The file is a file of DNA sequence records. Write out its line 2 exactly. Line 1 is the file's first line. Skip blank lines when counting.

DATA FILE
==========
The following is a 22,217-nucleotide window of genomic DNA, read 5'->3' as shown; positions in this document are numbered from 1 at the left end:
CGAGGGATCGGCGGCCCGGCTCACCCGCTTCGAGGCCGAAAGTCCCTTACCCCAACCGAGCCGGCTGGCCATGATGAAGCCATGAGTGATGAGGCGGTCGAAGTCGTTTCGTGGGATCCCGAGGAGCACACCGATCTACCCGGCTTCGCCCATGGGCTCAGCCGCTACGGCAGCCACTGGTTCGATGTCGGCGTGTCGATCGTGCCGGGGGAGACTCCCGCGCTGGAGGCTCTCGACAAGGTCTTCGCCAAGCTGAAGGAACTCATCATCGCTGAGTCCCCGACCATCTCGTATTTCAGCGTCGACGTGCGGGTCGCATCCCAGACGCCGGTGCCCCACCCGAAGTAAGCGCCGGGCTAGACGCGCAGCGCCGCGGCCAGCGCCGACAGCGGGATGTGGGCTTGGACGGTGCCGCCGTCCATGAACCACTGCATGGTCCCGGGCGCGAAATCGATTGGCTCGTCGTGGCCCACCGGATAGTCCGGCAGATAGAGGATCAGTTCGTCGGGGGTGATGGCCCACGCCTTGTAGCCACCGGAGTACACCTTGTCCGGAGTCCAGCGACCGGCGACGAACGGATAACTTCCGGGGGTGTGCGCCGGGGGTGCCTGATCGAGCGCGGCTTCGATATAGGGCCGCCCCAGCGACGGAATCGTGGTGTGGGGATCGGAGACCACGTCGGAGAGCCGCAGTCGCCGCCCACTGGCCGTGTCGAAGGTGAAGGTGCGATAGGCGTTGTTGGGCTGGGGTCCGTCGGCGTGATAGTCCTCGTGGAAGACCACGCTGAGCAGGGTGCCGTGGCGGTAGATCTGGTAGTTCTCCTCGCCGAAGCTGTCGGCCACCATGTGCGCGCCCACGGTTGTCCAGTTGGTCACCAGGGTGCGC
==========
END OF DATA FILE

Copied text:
CGAGGGATCGGCGGCCCGGCTCACCCGCTTCGAGGCCGAAAGTCCCTTACCCCAACCGAGCCGGCTGGCCATGATGAAGCCATGAGTGATGAGGCGGTCGAAGTCGTTTCGTGGGATCCCGAGGAGCACACCGATCTACCCGGCTTCGCCCATGGGCTCAGCCGCTACGGCAGCCACTGGTTCGATGTCGGCGTGTCGATCGTGCCGGGGGAGACTCCCGCGCTGGAGGCTCTCGACAAGGTCTTCGCCAAGCTGAAGGAACTCATCATCGCTGAGTCCCCGACCATCTCGTATTTCAGCGTCGACGTGCGGGTCGCATCCCAGACGCCGGTGCCCCACCCGAAGTAAGCGCCGGGCTAGACGCGCAGCGCCGCGGCCAGCGCCGACAGCGGGATGTGGGCTTGGACGGTGCCGCCGTCCATGAACCACTGCATGGTCCCGGGCGCGAAATCGATTGGCTCGTCGTGGCCCACCGGATAGTCCGGCAGATAGAGGATCAGTTCGTCGGGGGTGATGGCCCACGCCTTGTAGCCACCGGAGTACACCTTGTCCGGAGTCCAGCGACCGGCGACGAACGGATAACTTCCGGGGGTGTGCGCCGGGGGTGCCTGATCGAGCGCGGCTTCGATATAGGGCCGCCCCAGCGACGGAATCGTGGTGTGGGGATCGGAGACCACGTCGGAGAGCCGCAGTCGCCGCCCACTGGCCGTGTCGAAGGTGAAGGTGCGATAGGCGTTGTTGGGCTGGGGTCCGTCGGCGTGATAGTCCTCGTGGAAGACCACGCTGAGCAGGGTGCCGTGGCGGTAGATCTGGTAGTTCTCCTCGCCGAAGCTGTCGGCCACCATGTGCGCGCCCACGGTTGTCCAGTTGGTCACCAGGGTGCGC